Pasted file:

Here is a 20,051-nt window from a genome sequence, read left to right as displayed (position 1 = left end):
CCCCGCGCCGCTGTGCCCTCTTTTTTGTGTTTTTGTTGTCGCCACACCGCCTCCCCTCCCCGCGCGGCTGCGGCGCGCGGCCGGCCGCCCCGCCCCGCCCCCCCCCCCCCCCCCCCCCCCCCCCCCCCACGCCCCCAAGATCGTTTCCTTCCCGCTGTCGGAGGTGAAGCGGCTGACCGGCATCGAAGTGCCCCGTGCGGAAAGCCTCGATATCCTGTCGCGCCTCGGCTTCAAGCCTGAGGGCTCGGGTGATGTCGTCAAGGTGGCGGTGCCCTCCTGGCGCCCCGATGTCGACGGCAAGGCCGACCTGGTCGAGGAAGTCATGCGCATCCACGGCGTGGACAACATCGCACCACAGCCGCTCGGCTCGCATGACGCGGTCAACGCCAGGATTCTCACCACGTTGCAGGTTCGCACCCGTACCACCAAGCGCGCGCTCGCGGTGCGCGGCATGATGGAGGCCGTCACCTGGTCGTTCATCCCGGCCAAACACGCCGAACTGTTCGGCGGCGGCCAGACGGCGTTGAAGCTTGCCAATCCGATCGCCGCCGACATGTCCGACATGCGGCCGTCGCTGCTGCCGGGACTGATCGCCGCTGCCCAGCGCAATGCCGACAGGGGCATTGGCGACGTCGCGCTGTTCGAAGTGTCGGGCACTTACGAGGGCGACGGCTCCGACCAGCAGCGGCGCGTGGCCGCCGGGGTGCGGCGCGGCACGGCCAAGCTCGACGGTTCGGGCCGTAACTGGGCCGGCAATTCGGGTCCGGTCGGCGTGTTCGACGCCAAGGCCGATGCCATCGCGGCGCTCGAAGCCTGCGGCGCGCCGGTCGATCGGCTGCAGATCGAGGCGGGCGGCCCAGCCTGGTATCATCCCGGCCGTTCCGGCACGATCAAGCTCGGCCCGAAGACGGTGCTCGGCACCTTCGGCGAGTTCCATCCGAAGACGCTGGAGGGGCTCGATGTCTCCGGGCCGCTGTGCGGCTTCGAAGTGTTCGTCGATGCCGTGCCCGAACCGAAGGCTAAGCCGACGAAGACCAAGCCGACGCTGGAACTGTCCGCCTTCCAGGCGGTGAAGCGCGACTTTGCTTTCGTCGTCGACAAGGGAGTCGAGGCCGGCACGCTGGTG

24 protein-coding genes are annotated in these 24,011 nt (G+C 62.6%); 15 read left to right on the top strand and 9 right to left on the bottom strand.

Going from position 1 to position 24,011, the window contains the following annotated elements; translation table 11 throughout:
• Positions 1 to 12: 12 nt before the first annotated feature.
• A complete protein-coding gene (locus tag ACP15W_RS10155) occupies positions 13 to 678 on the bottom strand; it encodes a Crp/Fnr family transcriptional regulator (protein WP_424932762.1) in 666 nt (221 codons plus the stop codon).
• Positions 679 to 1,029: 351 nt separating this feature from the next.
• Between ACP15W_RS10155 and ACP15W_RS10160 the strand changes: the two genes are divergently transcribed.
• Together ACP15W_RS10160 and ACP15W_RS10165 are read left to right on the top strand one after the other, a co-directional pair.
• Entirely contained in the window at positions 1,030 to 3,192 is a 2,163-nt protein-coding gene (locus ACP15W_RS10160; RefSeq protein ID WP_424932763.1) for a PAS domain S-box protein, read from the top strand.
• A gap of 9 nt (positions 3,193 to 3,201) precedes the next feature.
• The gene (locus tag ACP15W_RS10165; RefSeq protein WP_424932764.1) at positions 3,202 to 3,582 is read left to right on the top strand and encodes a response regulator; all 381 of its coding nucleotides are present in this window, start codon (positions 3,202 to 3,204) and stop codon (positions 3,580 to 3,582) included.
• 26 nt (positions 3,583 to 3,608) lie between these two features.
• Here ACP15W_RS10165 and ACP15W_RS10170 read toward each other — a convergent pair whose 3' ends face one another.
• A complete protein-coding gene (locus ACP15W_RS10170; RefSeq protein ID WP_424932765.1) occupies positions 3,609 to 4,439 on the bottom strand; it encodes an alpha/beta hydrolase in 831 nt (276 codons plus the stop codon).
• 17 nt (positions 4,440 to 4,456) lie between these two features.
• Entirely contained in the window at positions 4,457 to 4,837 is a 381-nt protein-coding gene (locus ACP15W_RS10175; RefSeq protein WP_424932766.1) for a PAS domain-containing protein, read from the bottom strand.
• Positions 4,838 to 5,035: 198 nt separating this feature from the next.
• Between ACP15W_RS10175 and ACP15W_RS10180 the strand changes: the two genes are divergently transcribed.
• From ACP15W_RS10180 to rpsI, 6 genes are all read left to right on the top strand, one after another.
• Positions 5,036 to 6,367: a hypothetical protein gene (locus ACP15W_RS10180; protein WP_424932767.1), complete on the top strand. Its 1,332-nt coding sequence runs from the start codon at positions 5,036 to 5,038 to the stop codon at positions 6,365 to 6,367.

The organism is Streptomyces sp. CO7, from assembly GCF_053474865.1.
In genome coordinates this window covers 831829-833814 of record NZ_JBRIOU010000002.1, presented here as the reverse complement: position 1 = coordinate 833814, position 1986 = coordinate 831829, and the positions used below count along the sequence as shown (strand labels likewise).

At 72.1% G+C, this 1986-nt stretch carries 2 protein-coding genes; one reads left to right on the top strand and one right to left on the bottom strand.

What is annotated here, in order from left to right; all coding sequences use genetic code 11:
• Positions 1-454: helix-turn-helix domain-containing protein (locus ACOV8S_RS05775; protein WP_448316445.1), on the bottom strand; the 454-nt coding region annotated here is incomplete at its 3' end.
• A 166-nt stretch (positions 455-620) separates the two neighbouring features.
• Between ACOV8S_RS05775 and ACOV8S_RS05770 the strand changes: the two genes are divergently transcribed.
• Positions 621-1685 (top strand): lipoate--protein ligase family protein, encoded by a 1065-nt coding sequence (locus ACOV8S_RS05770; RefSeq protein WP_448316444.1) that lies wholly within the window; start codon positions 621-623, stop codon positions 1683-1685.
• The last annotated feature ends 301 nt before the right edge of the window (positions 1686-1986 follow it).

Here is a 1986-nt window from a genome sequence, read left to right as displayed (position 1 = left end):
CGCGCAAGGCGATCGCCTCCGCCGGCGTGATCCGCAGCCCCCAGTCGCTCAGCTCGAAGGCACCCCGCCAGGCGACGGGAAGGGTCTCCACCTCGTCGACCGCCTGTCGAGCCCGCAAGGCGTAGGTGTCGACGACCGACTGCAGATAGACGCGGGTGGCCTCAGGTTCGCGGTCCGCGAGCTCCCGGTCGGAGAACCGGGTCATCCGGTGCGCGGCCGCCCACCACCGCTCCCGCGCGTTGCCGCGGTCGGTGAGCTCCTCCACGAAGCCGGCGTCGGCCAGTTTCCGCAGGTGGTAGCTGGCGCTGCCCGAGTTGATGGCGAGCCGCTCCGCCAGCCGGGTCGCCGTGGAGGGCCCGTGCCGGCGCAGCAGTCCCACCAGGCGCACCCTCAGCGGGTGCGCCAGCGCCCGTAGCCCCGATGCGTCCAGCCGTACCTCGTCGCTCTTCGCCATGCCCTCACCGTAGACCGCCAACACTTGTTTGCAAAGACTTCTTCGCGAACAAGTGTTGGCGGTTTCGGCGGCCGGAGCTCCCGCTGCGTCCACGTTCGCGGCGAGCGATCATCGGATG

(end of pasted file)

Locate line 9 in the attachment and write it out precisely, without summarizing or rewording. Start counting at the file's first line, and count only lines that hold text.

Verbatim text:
• Together ACP15W_RS10160 and ACP15W_RS10165 are read left to right on the top strand one after the other, a co-directional pair.